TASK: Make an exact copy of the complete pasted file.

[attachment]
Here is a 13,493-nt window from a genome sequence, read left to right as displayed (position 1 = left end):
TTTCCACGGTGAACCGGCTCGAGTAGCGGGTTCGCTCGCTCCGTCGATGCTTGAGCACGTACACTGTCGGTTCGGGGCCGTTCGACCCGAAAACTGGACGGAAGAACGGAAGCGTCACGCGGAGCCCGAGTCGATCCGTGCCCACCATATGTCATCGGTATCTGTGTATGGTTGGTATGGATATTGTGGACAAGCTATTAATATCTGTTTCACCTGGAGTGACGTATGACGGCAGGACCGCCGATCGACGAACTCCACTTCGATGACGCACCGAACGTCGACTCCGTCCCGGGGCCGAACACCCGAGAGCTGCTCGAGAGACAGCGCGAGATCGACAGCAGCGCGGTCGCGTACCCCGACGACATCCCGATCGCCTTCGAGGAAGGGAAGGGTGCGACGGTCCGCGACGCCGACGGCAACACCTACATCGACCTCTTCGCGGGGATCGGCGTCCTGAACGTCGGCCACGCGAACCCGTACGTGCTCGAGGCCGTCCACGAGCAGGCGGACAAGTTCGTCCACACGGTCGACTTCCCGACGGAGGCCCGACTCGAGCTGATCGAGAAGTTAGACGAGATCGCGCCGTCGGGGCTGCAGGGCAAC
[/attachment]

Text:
Here is a 13,493-nt window from a genome sequence, read left to right as displayed (position 1 = left end):
TTTCCACGGTGAACCGGCTCGAGTAGCGGGTTCGCTCGCTCCGTCGATGCTTGAGCACGTACACTGTCGGTTCGGGGCCGTTCGACCCGAAAACTGGACGGAAGAACGGAAGCGTCACGCGGAGCCCGAGTCGATCCGTGCCCACCATATGTCATCGGTATCTGTGTATGGTTGGTATGGATATTGTGGACAAGCTATTAATATCTGTTTCACCTGGAGTGACGTATGACGGCAGGACCGCCGATCGACGAACTCCACTTCGATGACGCACCGAACGTCGACTCCGTCCCGGGGCCGAACACCCGAGAGCTGCTCGAGAGACAGCGCGAGATCGACAGCAGCGCGGTCGCGTACCCCGACGACATCCCGATCGCCTTCGAGGAAGGGAAGGGTGCGACGGTCCGCGACGCCGACGGCAACACCTACATCGACCTCTTCGCGGGGATCGGCGTCCTGAACGTCGGCCACGCGAACCCGTACGTGCTCGAGGCCGTCCACGAGCAGGCGGACAAGTTCGTCCACACGGTCGACTTCCCGACGGAGGCCCGACTCGAGCTGATCGAGAAGTTAGACGAGATCGCGCCGTCGGGGCTGCAGGGCAAC